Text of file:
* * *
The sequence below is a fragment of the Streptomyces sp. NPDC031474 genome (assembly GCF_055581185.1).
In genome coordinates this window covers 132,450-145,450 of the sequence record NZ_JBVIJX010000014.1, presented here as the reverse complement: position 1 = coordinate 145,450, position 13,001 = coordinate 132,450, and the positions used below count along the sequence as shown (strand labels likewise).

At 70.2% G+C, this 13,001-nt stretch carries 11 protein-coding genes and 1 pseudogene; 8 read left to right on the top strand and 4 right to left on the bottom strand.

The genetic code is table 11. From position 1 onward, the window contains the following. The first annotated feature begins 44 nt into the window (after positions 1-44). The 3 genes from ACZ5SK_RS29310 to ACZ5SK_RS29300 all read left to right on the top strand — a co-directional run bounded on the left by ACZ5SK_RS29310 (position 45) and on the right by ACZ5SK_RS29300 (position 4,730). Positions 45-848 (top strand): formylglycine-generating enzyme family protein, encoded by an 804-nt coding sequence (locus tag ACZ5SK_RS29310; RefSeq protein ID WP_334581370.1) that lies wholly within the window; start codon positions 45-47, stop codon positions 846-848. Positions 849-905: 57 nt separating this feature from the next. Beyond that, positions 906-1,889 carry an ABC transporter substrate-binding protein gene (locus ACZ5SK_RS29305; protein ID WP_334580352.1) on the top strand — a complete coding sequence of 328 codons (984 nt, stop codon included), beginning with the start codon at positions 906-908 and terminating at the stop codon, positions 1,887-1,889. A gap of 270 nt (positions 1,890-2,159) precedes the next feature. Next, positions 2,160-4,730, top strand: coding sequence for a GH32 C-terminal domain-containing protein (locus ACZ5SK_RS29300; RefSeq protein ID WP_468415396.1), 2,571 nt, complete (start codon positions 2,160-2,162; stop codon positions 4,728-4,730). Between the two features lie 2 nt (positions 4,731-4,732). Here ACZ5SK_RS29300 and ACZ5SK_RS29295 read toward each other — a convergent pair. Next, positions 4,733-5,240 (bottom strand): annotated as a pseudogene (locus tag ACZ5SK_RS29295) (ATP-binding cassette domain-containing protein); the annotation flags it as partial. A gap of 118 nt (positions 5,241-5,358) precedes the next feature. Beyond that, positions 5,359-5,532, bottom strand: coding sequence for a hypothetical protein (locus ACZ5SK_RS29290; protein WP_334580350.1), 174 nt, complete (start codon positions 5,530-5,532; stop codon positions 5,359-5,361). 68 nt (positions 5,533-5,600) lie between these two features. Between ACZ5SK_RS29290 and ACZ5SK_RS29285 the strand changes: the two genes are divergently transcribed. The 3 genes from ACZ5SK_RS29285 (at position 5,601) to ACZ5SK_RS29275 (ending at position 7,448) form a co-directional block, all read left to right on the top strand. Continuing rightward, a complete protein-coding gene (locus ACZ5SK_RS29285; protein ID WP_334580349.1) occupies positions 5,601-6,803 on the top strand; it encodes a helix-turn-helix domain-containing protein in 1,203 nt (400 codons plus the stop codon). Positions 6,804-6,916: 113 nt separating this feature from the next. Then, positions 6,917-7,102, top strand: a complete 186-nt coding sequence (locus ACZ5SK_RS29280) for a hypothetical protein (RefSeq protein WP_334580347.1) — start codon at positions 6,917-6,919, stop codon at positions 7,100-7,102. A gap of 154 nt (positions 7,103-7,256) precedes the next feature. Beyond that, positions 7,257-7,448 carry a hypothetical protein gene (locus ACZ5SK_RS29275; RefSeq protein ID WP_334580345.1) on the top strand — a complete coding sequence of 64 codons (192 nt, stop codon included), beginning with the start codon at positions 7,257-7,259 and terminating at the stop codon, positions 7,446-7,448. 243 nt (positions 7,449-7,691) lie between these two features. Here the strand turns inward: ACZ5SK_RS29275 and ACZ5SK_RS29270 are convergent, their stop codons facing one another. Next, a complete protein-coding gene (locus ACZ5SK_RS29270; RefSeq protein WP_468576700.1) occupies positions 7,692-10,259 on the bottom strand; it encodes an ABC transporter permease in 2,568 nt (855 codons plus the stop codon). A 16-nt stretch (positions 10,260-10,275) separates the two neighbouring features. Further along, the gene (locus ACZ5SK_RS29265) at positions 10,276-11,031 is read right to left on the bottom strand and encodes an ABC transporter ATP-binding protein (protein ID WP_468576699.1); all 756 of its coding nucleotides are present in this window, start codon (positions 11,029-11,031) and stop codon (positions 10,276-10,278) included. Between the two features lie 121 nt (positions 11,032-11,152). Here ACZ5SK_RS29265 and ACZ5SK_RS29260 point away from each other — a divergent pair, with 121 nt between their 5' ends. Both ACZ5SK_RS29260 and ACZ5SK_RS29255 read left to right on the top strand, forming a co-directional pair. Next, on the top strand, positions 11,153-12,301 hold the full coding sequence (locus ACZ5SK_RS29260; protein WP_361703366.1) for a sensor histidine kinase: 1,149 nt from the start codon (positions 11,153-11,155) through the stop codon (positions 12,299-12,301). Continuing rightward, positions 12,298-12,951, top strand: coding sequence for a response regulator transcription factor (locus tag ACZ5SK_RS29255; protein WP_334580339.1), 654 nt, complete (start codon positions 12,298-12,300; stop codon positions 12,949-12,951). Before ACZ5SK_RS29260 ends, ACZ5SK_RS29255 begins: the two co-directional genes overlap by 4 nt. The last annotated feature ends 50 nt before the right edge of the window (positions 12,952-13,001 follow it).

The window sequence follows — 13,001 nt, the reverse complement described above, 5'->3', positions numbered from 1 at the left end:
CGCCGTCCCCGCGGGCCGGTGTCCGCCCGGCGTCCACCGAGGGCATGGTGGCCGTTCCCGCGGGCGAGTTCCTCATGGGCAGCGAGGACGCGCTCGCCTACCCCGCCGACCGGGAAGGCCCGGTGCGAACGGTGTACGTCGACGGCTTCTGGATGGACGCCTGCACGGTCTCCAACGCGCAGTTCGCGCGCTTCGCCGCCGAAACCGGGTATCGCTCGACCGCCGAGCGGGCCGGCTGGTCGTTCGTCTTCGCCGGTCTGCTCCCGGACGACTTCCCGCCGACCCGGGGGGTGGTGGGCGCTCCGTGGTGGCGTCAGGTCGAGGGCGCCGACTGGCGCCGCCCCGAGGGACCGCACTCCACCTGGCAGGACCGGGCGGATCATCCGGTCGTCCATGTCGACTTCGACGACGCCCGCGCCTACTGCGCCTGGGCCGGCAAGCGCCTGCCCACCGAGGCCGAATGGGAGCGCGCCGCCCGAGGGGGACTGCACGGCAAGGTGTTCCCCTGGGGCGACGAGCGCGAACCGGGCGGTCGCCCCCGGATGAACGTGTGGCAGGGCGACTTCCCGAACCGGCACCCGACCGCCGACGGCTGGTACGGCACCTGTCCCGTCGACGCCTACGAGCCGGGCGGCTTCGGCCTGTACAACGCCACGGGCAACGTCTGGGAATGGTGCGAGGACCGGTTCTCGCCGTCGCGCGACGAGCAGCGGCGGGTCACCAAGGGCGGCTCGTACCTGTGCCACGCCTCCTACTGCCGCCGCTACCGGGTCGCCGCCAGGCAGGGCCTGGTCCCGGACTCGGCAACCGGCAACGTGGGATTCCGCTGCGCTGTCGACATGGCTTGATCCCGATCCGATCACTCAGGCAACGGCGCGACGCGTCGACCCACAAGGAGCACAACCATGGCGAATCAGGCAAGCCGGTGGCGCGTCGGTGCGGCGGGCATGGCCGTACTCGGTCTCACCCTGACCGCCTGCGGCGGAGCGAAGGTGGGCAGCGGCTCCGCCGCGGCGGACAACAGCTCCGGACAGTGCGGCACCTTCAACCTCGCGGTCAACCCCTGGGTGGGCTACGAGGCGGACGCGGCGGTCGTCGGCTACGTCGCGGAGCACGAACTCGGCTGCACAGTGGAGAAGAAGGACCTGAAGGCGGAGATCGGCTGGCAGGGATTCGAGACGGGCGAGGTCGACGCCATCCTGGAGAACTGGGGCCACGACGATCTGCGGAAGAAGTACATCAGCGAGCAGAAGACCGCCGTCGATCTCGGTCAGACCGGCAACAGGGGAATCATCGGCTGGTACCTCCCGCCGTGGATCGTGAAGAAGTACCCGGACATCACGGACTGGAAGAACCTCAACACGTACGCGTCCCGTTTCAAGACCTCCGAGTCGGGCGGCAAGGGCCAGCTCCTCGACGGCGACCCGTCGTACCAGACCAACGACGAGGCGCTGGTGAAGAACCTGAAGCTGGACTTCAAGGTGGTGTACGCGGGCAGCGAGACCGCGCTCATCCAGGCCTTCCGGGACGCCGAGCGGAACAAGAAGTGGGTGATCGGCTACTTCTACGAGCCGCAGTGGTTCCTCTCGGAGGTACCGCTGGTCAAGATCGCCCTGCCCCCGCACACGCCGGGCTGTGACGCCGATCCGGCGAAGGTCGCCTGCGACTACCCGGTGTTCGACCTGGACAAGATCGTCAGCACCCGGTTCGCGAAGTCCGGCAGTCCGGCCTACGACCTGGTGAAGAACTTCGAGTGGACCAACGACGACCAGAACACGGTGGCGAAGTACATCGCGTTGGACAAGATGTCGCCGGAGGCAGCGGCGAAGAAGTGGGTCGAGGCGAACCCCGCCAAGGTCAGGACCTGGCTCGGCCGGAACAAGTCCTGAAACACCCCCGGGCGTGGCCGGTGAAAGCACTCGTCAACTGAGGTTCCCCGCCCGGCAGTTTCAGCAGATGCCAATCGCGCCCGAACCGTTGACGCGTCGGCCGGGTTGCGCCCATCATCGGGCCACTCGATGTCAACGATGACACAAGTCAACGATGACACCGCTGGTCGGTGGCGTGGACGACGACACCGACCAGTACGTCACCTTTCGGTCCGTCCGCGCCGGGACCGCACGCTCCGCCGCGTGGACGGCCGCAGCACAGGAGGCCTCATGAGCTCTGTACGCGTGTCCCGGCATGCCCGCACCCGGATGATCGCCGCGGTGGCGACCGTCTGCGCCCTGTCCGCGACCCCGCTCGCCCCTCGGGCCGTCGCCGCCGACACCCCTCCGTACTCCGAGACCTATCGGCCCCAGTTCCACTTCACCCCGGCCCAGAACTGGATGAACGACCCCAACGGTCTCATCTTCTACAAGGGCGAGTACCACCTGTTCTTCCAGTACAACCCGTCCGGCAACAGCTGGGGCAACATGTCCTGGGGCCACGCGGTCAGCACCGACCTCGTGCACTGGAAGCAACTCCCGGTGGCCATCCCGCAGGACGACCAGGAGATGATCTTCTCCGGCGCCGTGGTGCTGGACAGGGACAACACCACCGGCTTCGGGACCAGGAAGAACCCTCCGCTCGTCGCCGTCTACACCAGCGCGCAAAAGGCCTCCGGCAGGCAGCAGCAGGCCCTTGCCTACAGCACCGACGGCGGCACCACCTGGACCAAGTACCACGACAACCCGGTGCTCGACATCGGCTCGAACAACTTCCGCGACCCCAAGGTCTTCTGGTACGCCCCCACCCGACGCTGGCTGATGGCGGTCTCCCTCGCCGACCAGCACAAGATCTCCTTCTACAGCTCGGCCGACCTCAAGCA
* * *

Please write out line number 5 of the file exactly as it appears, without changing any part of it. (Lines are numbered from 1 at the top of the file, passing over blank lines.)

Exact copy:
The window sequence follows — 13,001 nt, the reverse complement described above, 5'->3', positions numbered from 1 at the left end: